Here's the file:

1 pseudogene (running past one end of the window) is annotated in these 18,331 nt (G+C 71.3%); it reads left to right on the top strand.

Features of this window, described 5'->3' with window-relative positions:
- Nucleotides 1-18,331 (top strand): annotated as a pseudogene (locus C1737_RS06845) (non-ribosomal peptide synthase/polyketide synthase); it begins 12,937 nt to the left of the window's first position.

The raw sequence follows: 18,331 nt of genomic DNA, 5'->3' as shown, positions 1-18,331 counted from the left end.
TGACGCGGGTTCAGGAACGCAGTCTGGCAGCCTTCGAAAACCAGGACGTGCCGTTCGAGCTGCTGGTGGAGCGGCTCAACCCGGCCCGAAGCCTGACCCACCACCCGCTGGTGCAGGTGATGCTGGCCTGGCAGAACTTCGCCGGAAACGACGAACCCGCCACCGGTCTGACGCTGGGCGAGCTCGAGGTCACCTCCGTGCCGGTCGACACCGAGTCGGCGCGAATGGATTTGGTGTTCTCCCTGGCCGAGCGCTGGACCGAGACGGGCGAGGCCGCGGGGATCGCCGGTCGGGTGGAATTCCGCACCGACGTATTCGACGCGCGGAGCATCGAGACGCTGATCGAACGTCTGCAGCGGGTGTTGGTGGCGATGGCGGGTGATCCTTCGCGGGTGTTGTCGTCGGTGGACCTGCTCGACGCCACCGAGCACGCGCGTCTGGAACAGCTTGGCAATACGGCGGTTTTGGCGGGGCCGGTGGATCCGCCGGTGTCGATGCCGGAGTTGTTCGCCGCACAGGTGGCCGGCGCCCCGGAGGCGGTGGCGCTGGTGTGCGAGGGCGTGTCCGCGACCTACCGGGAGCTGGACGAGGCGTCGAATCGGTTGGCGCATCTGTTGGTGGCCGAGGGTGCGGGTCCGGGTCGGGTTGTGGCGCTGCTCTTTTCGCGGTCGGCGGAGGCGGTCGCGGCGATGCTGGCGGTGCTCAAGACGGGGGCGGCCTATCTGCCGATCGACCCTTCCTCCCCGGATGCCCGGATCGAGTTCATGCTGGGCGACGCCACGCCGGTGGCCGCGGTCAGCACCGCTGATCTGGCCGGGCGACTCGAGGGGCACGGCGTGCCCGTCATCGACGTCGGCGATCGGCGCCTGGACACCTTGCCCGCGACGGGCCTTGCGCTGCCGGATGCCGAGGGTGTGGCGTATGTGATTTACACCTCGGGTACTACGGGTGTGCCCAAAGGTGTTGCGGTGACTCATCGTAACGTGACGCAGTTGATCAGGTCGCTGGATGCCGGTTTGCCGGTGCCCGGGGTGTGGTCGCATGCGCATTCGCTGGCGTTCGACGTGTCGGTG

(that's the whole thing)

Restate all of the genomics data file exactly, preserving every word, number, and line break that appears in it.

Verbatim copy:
1 pseudogene (running past one end of the window) is annotated in these 18,331 nt (G+C 71.3%); it reads left to right on the top strand.

Features of this window, described 5'->3' with window-relative positions:
- Nucleotides 1-18,331 (top strand): annotated as a pseudogene (locus C1737_RS06845) (non-ribosomal peptide synthase/polyketide synthase); it begins 12,937 nt to the left of the window's first position.

The raw sequence follows: 18,331 nt of genomic DNA, 5'->3' as shown, positions 1-18,331 counted from the left end.
TGACGCGGGTTCAGGAACGCAGTCTGGCAGCCTTCGAAAACCAGGACGTGCCGTTCGAGCTGCTGGTGGAGCGGCTCAACCCGGCCCGAAGCCTGACCCACCACCCGCTGGTGCAGGTGATGCTGGCCTGGCAGAACTTCGCCGGAAACGACGAACCCGCCACCGGTCTGACGCTGGGCGAGCTCGAGGTCACCTCCGTGCCGGTCGACACCGAGTCGGCGCGAATGGATTTGGTGTTCTCCCTGGCCGAGCGCTGGACCGAGACGGGCGAGGCCGCGGGGATCGCCGGTCGGGTGGAATTCCGCACCGACGTATTCGACGCGCGGAGCATCGAGACGCTGATCGAACGTCTGCAGCGGGTGTTGGTGGCGATGGCGGGTGATCCTTCGCGGGTGTTGTCGTCGGTGGACCTGCTCGACGCCACCGAGCACGCGCGTCTGGAACAGCTTGGCAATACGGCGGTTTTGGCGGGGCCGGTGGATCCGCCGGTGTCGATGCCGGAGTTGTTCGCCGCACAGGTGGCCGGCGCCCCGGAGGCGGTGGCGCTGGTGTGCGAGGGCGTGTCCGCGACCTACCGGGAGCTGGACGAGGCGTCGAATCGGTTGGCGCATCTGTTGGTGGCCGAGGGTGCGGGTCCGGGTCGGGTTGTGGCGCTGCTCTTTTCGCGGTCGGCGGAGGCGGTCGCGGCGATGCTGGCGGTGCTCAAGACGGGGGCGGCCTATCTGCCGATCGACCCTTCCTCCCCGGATGCCCGGATCGAGTTCATGCTGGGCGACGCCACGCCGGTGGCCGCGGTCAGCACCGCTGATCTGGCCGGGCGACTCGAGGGGCACGGCGTGCCCGTCATCGACGTCGGCGATCGGCGCCTGGACACCTTGCCCGCGACGGGCCTTGCGCTGCCGGATGCCGAGGGTGTGGCGTATGTGATTTACACCTCGGGTACTACGGGTGTGCCCAAAGGTGTTGCGGTGACTCATCGTAACGTGACGCAGTTGATCAGGTCGCTGGATGCCGGTTTGCCGGTGCCCGGGGTGTGGTCGCATGCGCATTCGCTGGCGTTCGACGTGTCGGTG